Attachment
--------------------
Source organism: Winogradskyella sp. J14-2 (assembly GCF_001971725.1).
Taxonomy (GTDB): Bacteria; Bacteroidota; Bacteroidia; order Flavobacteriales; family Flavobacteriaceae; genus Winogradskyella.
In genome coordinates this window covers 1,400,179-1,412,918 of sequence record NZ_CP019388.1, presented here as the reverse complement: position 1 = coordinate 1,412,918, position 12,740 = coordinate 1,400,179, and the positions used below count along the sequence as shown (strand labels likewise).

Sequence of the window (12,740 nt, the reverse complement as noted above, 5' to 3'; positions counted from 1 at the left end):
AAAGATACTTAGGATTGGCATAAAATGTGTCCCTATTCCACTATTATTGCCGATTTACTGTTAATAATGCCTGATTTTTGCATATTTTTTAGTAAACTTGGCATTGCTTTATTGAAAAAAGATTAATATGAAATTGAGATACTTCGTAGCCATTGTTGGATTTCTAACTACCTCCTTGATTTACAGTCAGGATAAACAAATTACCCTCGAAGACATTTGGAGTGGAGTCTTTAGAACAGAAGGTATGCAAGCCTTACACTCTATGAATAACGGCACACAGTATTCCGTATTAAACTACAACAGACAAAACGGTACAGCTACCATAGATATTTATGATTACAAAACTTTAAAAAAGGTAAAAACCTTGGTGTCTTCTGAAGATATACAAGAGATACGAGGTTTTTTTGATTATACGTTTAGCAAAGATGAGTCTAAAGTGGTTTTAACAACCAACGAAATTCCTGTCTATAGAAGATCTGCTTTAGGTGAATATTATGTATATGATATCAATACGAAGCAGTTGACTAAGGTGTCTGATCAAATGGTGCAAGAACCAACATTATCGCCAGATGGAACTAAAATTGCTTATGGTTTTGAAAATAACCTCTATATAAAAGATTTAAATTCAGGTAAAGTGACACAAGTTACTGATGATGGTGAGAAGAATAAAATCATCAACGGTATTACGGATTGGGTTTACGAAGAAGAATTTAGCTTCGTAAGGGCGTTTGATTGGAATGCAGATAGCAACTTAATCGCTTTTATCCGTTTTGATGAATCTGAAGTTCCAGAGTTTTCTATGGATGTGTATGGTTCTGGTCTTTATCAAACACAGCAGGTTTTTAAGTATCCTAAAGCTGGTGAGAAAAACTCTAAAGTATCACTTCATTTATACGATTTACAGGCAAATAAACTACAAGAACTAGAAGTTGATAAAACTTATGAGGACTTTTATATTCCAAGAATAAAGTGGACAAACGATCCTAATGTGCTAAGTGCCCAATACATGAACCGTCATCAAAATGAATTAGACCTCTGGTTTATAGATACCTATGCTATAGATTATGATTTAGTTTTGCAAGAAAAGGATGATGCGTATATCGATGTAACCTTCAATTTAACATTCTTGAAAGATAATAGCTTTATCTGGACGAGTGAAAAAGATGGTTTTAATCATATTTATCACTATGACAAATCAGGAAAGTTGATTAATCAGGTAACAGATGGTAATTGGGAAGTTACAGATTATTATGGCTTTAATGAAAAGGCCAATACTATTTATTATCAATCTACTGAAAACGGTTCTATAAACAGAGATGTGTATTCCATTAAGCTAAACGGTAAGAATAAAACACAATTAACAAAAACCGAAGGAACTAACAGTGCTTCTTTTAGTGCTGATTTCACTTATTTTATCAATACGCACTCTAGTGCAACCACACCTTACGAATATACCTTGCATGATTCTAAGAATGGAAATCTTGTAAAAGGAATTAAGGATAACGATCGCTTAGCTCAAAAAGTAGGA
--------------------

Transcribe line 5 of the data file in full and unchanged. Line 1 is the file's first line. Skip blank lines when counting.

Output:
AAAGATACTTAGGATTGGCATAAAATGTGTCCCTATTCCACTATTATTGCCGATTTACTGTTAATAATGCCTGATTTTTGCATATTTTTTAGTAAACTTGGCATTGCTTTATTGAAAAAAGATTAATATGAAATTGAGATACTTCGTAGCCATTGTTGGATTTCTAACTACCTCCTTGATTTACAGTCAGGATAAACAAATTACCCTCGAAGACATTTGGAGTGGAGTCTTTAGAACAGAAGGTATGCAAGCCTTACACTCTATGAATAACGGCACACAGTATTCCGTATTAAACTACAACAGACAAAACGGTACAGCTACCATAGATATTTATGATTACAAAACTTTAAAAAAGGTAAAAACCTTGGTGTCTTCTGAAGATATACAAGAGATACGAGGTTTTTTTGATTATACGTTTAGCAAAGATGAGTCTAAAGTGGTTTTAACAACCAACGAAATTCCTGTCTATAGAAGATCTGCTTTAGGTGAATATTATGTATATGATATCAATACGAAGCAGTTGACTAAGGTGTCTGATCAAATGGTGCAAGAACCAACATTATCGCCAGATGGAACTAAAATTGCTTATGGTTTTGAAAATAACCTCTATATAAAAGATTTAAATTCAGGTAAAGTGACACAAGTTACTGATGATGGTGAGAAGAATAAAATCATCAACGGTATTACGGATTGGGTTTACGAAGAAGAATTTAGCTTCGTAAGGGCGTTTGATTGGAATGCAGATAGCAACTTAATCGCTTTTATCCGTTTTGATGAATCTGAAGTTCCAGAGTTTTCTATGGATGTGTATGGTTCTGGTCTTTATCAAACACAGCAGGTTTTTAAGTATCCTAAAGCTGGTGAGAAAAACTCTAAAGTATCACTTCATTTATACGATTTACAGGCAAATAAACTACAAGAACTAGAAGTTGATAAAACTTATGAGGACTTTTATATTCCAAGAATAAAGTGGACAAACGATCCTAATGTGCTAAGTGCCCAATACATGAACCGTCATCAAAATGAATTAGACCTCTGGTTTATAGATACCTATGCTATAGATTATGATTTAGTTTTGCAAGAAAAGGATGATGCGTATATCGATGTAACCTTCAATTTAACATTCTTGAAAGATAATAGCTTTATCTGGACGAGTGAAAAAGATGGTTTTAATCATATTTATCACTATGACAAATCAGGAAAGTTGATTAATCAGGTAACAGATGGTAATTGGGAAGTTACAGATTATTATGGCTTTAATGAAAAGGCCAATACTATTTATTATCAATCTACTGAAAACGGTTCTATAAACAGAGATGTGTATTCCATTAAGCTAAACGGTAAGAATAAAACACAATTAACAAAAACCGAAGGAACTAACAGTGCTTCTTTTAGTGCTGATTTCACTTATTTTATCAATACGCACTCTAGTGCAACCACACCTTACGAATATACCTTGCATGATTCTAAGAATGGAAATCTTGTAAAAGGAATTAAGGATAACGATCGCTTAGCTCAAAAAGTAGGA